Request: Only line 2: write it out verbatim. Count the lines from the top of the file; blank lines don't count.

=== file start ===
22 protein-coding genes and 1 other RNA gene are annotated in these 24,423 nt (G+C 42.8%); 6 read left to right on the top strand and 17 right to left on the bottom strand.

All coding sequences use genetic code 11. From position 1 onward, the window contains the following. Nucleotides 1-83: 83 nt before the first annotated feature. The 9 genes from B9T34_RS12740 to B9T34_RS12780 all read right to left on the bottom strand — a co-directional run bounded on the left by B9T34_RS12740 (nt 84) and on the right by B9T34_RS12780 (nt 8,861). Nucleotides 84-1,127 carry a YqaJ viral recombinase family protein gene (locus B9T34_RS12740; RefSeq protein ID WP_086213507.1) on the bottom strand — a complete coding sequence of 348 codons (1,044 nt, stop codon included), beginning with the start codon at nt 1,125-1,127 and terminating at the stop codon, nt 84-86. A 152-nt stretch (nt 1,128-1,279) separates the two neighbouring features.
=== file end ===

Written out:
All coding sequences use genetic code 11. From position 1 onward, the window contains the following. Nucleotides 1-83: 83 nt before the first annotated feature. The 9 genes from B9T34_RS12740 to B9T34_RS12780 all read right to left on the bottom strand — a co-directional run bounded on the left by B9T34_RS12740 (nt 84) and on the right by B9T34_RS12780 (nt 8,861). Nucleotides 84-1,127 carry a YqaJ viral recombinase family protein gene (locus B9T34_RS12740; RefSeq protein ID WP_086213507.1) on the bottom strand — a complete coding sequence of 348 codons (1,044 nt, stop codon included), beginning with the start codon at nt 1,125-1,127 and terminating at the stop codon, nt 84-86. A 152-nt stretch (nt 1,128-1,279) separates the two neighbouring features.